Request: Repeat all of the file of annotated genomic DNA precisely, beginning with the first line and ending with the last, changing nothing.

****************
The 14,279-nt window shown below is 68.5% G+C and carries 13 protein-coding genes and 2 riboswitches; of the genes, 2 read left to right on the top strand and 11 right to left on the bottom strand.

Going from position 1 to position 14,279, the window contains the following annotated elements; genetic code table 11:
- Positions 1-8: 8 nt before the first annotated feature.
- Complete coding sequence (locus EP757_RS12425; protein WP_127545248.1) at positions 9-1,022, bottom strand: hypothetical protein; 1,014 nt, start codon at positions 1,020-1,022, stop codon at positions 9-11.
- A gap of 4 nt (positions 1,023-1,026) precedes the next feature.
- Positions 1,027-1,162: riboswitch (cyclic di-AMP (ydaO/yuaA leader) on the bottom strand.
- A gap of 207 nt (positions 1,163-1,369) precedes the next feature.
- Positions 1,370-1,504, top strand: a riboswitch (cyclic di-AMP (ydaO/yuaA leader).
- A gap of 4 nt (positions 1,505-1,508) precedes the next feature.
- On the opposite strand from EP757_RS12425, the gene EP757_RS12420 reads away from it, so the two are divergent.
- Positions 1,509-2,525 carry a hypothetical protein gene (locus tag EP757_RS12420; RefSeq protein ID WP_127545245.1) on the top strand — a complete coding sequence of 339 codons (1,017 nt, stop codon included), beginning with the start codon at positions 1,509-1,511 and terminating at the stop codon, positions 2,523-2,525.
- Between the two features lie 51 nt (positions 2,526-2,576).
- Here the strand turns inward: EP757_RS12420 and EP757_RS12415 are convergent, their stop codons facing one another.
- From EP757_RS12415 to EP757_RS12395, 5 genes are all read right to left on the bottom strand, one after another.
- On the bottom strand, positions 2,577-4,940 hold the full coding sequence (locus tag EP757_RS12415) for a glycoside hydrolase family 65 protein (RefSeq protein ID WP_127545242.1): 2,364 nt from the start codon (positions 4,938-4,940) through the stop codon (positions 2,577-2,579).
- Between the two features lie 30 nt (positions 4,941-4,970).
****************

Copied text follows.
The 14,279-nt window shown below is 68.5% G+C and carries 13 protein-coding genes and 2 riboswitches; of the genes, 2 read left to right on the top strand and 11 right to left on the bottom strand.

Going from position 1 to position 14,279, the window contains the following annotated elements; genetic code table 11:
- Positions 1-8: 8 nt before the first annotated feature.
- Complete coding sequence (locus EP757_RS12425; protein WP_127545248.1) at positions 9-1,022, bottom strand: hypothetical protein; 1,014 nt, start codon at positions 1,020-1,022, stop codon at positions 9-11.
- A gap of 4 nt (positions 1,023-1,026) precedes the next feature.
- Positions 1,027-1,162: riboswitch (cyclic di-AMP (ydaO/yuaA leader) on the bottom strand.
- A gap of 207 nt (positions 1,163-1,369) precedes the next feature.
- Positions 1,370-1,504, top strand: a riboswitch (cyclic di-AMP (ydaO/yuaA leader).
- A gap of 4 nt (positions 1,505-1,508) precedes the next feature.
- On the opposite strand from EP757_RS12425, the gene EP757_RS12420 reads away from it, so the two are divergent.
- Positions 1,509-2,525 carry a hypothetical protein gene (locus tag EP757_RS12420; RefSeq protein ID WP_127545245.1) on the top strand — a complete coding sequence of 339 codons (1,017 nt, stop codon included), beginning with the start codon at positions 1,509-1,511 and terminating at the stop codon, positions 2,523-2,525.
- Between the two features lie 51 nt (positions 2,526-2,576).
- Here the strand turns inward: EP757_RS12420 and EP757_RS12415 are convergent, their stop codons facing one another.
- From EP757_RS12415 to EP757_RS12395, 5 genes are all read right to left on the bottom strand, one after another.
- On the bottom strand, positions 2,577-4,940 hold the full coding sequence (locus tag EP757_RS12415) for a glycoside hydrolase family 65 protein (RefSeq protein ID WP_127545242.1): 2,364 nt from the start codon (positions 4,938-4,940) through the stop codon (positions 2,577-2,579).
- Between the two features lie 30 nt (positions 4,941-4,970).